…Seeks extension of CBN’s Naira for Dollar scheme to other sources of foreign inflows
The Lagos Chamber of Commerce and Industry (LCCI) has reiterated its position that Nigeria’s foreign exchange policy framework needs to be reviewed to expand the scope of market mechanism in the determination of exchange rate.
The President, LCCI, Mrs. Toki Mabogunje who stated this during an address on the state of the economy held at the Chamber’s headquarters in Lagos on Wednesday observed that it was critically important for policymakers to harmonise the multiple exchange rates into a single market-reflective rate, which according to her was imperative in strengthening investor confidence and engendering macroeconomic stability.
Mabogunje noted that unification of exchange rates would complement recent efforts by the Central Bank of Nigeria (CBN) geared at enhancing liquidity at the supply segment of the foreign exchange market adding that ensuring clarity on the country’s foreign exchange policy direction among participants in the investment environment was even more imperative in attracting private investments into the economy.
She however pointed out that many investors in the economy, including those in the real sector were lamenting the difficulties in accessing foreign exchange for importation of raw materials, equipment and some critical inputs for production and processing in-spite of the notable recovery in crude oil prices.
“This situation is a taking a huge toll on capacity utilisation, business turnover, sales, and profitability. Sustainability of some of these investments are currently at risk with dire implications for retention of jobs. All these underscore the need to review the current foreign exchange management model”, she stated.
The President noted with concerns the divergent positions of both the fiscal and monetary authorities regarding the country’s foreign exchange framework adding that lack of cohesion among policymakers sends a negative signal to the investment community, worsens uncertainty and further dampens investor confidence.
She said, “It is important for the fiscal authorities, CBN and Economic Advisory Council to be on the same page as far as the country’s foreign exchange policy framework is concerned.”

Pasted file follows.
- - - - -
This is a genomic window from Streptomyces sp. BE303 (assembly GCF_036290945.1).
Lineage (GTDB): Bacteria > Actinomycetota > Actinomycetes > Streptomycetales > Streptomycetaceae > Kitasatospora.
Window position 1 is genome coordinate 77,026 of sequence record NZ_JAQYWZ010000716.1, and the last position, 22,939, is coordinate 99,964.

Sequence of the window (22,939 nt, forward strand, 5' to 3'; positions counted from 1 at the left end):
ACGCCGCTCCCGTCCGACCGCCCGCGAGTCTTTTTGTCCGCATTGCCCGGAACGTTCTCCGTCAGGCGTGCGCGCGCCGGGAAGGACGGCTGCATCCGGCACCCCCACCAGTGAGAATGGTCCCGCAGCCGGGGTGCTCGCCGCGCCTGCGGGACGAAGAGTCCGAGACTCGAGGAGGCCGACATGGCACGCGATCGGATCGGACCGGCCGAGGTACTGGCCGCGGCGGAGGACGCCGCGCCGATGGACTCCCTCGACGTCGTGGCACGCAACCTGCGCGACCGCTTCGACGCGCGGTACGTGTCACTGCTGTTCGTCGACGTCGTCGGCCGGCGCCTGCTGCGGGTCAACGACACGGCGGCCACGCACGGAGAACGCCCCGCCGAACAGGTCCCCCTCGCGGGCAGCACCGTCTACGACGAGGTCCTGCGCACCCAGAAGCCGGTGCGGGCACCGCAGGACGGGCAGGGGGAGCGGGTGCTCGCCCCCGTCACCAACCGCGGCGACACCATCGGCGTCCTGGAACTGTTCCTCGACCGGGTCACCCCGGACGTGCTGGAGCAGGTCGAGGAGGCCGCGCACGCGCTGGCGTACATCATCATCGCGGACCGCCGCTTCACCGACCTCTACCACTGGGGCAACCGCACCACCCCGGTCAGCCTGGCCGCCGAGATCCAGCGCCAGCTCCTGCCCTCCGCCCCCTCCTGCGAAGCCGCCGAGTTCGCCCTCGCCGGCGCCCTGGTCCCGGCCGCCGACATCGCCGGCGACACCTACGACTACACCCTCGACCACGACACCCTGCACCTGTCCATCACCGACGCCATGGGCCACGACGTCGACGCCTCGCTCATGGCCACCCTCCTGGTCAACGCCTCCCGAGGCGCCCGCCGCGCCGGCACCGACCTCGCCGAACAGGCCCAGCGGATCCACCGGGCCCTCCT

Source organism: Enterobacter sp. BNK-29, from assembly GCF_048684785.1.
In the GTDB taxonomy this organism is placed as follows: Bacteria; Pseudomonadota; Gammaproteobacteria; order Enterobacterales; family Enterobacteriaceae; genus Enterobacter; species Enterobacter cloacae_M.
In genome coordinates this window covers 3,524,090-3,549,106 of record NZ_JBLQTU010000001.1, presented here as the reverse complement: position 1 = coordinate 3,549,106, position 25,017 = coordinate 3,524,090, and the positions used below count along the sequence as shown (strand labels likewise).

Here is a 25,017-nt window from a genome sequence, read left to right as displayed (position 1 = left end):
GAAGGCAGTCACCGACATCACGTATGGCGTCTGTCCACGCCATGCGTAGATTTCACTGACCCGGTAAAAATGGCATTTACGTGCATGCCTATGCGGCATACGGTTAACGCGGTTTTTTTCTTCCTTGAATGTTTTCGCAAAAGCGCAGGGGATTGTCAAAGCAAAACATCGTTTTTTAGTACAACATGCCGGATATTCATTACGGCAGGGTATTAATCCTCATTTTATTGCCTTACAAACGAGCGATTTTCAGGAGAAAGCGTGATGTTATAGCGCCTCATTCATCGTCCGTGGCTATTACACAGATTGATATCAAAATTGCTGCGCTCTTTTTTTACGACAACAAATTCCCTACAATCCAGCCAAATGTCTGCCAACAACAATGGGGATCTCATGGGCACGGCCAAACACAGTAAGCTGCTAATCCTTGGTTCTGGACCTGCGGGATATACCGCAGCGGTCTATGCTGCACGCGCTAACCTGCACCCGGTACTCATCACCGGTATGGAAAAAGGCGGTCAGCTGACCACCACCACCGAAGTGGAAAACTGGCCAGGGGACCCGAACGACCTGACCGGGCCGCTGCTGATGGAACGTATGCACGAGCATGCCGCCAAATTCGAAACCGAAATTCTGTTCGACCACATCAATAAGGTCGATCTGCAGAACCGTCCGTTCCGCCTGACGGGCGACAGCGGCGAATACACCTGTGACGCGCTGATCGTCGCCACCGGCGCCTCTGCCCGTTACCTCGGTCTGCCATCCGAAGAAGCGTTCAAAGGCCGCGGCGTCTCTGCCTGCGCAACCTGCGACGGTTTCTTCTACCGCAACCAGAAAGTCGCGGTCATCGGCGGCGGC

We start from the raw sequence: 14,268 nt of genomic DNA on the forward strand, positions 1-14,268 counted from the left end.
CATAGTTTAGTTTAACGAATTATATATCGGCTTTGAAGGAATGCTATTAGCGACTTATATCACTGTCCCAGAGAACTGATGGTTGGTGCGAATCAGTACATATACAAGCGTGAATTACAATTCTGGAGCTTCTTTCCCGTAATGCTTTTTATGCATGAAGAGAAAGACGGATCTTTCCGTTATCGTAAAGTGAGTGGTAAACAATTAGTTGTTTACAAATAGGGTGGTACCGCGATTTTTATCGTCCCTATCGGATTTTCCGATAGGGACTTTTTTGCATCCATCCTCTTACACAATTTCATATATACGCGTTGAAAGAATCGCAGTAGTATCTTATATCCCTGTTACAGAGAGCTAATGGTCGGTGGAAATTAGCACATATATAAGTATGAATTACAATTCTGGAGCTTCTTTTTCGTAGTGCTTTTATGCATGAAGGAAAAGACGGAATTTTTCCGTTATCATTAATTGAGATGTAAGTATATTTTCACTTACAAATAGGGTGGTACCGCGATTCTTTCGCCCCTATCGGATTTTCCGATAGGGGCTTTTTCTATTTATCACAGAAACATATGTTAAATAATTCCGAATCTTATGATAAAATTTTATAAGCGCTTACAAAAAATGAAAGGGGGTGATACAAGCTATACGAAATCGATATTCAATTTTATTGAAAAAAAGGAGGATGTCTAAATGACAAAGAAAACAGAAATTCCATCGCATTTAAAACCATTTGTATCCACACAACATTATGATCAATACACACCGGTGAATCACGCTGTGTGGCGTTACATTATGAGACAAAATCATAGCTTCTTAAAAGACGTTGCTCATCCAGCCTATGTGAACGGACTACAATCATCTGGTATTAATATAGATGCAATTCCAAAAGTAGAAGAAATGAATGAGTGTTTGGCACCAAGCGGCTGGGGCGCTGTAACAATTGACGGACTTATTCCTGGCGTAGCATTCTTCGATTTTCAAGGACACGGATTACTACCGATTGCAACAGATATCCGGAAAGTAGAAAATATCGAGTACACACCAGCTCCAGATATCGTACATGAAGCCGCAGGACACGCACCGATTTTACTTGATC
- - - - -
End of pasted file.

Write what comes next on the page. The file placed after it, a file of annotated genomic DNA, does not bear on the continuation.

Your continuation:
On the CBN Naira for Dollar scheme, the LCCI boss acknowledged the efforts of the Central Bank of Nigeria towards boosting dollar inflows into the Nigeria economy through the scheme.
According to her, “The scheme is valid for two months through May 8, 2021 and recipients would get N5 for every dollar of their proceeds as an incentive, in addition to their original remittance proceeds.
“In our view, the scheme is designed to complement the bank’s recent remittance policy that mandates international money transfer operators (IMTOs) to pay beneficiaries in foreign exchange. This bodes well for foreign inflows which consequently should support accretion to external reserves.
“The Chamber wants this privilege to be extended to other sources of foreign inflows especially export proceeds.”
On Monetary Policy Development, Mrs. Mabogunje noted the decision of the Monetary Policy Committee of the Central Bank of Nigeria to retain (1) Monetary Policy Rate (MPR) at 11.5%; (2) Asymmetric Corridor around the MPR at -700/+100 basis points; (3) Cash Reserve Ratio at 27.5% and (4) Liquidity Ratio at 30%, during its March 2021 meeting.
While appreciating the fact that the committee was faced with a policy dilemma as it tried to strike a balance between stimulating growth and curbing intensifying inflationary pressures, she, however, stated that considering recent developments in the economy, holding policy stance seemed to be most appropriate decision at this moment.
“We understand that the bank’s policy focus currently anchors on output growth given that the economy narrowly exited recession in the fourth quarter of 2020. Economic growth remains fragile with weak employment levels in the manufacturing and services sector. Tightening monetary policy stance would stifle access to credit and undermine the pro-growth agenda of the CBN. More so, policy tightening would have a muted impact on domestic price growth as major inflationary drivers are basically cost-push factors.
“We expect the impact of the bank’s intervention to be limited on the real economy on account of several structural bottlenecks stifling productivity in these sectors. We endorse the position of the MPC on need for fiscal authorities to expedite actions in addressing the structural challenges and other investment climate issues fuelling inflationary pressures. Deliberate attempt at addressing these constraints would make the bank’s developmental finance agenda more impactful on real sector productivity.
“Looking forward, we believe 2021 first quarter GDP performance will influence the committee’s decision at its next meeting in May. The Lagos Chamber enjoins the committee to give more attention in its deliberations to the country’s foreign exchange policies as foreign exchange framework is key to its price stabilization mandate”, she said.
Photo: L-R: Mr. Gbenga ismail, Vice President, Lagos Chamber of Commerce and Industry (LCCI); Dr. Muda Yusuf, Director General, LCCI, Mrs. Toki Mabogunje, President, LCCI and Dr. Michael Olawale-Cole, Deputy President, LCCI during the Quarterly Press Conference of the Chamber in Lagos on Wednesday.
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